Advice to Rice: Better Try and Fail Than Not Try

Martin S. Indyk
Martin S. Indyk
Martin S. Indyk Former Brookings Expert, Distinguished Fellow - The Council on Foreign Relations

July 21, 2005

On her current visit to Israel, Condoleezza Rice, US secretary of state, faces the challenge of dousing the flames of renewed Israeli-Palestinian conflict. Whether or not she succeeds, her instinct to commit her prestige to promoting peace should be applauded.

Her efforts appear to signify an important change from the last six months during which the Bush administration “sub-contracted” peacemaking. The task of reforming Palestinian security services was handed to Lieutenant-General William Ward and responsibility for the economics of Gaza disengagement was given to James Wolfensohn, the former World Bank president. But nobody took responsibility for political co-ordination between Israeli and Palestinian leaders.

Impressive rhetoric without a commitment to the necessary hard diplomatic work has been the hallmark of the Bush administration policy. George W. Bush’s caution stems from the lesson of Bill Clinton’s failed Israeli-Palestinian peace efforts. Mr Bush preferred to shift the burden of responsibility to the Israelis and Palestinians. His motto became, “Better not to try, than to try and fail” — as Mr Clinton did. Left to their own devices, however, Israeli and Palestinian leaders were not able to resolve their differences. While Arafat was around, this could be obscured by blaming him for the continuing intifada. But later, the need for US political engagement re-emerged.

The opportunity was certainly there. Mahmoud Abbas, Arafat’s successor, received a popular mandate to pursue a settlement. Ariel Sharon, Israeli prime minister, assembled a left-right domestic coalition to back his historic decision to evacuate Israelis from Gaza. After four years of conflict, Israel’s Gaza disengagement looked like a springboard to new peace negotiations. But in the last six months, chronic Palestinian dysfunction, Iranian meddling and Israeli domestic politics combined to undermine the opportunity.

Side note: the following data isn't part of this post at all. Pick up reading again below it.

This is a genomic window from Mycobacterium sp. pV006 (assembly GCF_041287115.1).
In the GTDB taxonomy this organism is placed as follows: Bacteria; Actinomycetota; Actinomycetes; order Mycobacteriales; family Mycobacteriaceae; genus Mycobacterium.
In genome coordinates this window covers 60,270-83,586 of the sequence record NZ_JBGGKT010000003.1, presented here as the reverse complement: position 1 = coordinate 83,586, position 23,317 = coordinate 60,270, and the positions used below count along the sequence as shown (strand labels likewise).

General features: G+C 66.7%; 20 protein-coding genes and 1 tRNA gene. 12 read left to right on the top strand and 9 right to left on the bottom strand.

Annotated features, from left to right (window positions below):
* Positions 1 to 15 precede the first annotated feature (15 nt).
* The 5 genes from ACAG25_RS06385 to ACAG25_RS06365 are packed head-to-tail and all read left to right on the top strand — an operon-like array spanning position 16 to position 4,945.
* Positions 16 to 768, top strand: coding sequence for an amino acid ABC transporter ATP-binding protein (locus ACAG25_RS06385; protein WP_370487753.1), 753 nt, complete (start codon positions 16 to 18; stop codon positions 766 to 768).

Mr Abbas found himself constrained by Arafat’s legacy of weak institutions, cronyism and political in-fighting. He resorted to old-style consensus politics, to the exasperation of the young guard in his ruling Fatah party. Meanwhile, armed gangs spawned by the intifada took the law into their hands. His hesitation emboldened Hamas. It accommodated his request for calm in order to reap the political rewards. In Gaza, Hamas created a popular army to rival Mr Abbas’s divided security forces. Reinvigorated, it then spurned his power-sharing offer and is now challenging his control in the streets of Gaza.

On the other side, Mr Sharon was dragged into a bitter confrontation with disengagement opponents in his own party and the broader nationalist bloc. Understandably, he proved reluctant to take more decisions that would hand opportunities to his critics.

Consequently, co-ordinating disengagement became almost impossible. Enter Palestine Islamic Jihad (PIJ). True to past form, it has been working to undermine the calm. This is more than rivalry between terrorist groups. PIJ is armed, trained, funded, and takes its orders from Tehran. Iran has long shown intense interest in preventing any Israeli-Palestinian settlement, for such a deal would increase its isolation and block its efforts to spread influence to the Arab heartland. PIJ suicide bombings in Tel Aviv in February and Netanya in July were the natural result, wrecking the de facto ceasefire and provoking Hamas to join the fray. With rockets falling on Gaza settlements, Israeli forces are poised for a full-scale incursion into Gaza.

To salvage the hope of peacemaking, Ms Rice should, first, stick with her instinct not to abandon the problem. Beyond that, she should see the common interest in Mr Sharon’s and Mr Abbas’s difficulties. Both face dangerous splits within their ruling parties. Both are battling their own extremists. Both need the other to succeed. And both need US backing to survive. By insisting that Mr Sharon exercise restraint while demanding that Mr Abbas confront terrorists, Ms Rice can provide cover for both leaders with their people. Standing with them as they endure the hardest tests of their political lives will be more effective than finger-wagging from afar. She should save that for Tehran.

Of course, Ms Rice faces the risk of failure. But Mr Sharon and Mr Abbas are taking far greater risks. The US cannot expect them to demonstrate courage if its leaders are unwilling to bolster them at critical times. There is also the chance of success. An Israeli prime minister is preparing to evacuate settlers while a Palestinian president is battling terrorists. Their actions are popular because their people are sick of war. They prefer their leaders to try and fail than not try at all. That is also a good motto for Ms Rice and Mr Bush.

The writer, director of the Saban Center for Middle East Policy at the Brookings Institution and a former US ambassador to Israel, recently visited Israel, the Gaza Strip and the West Bank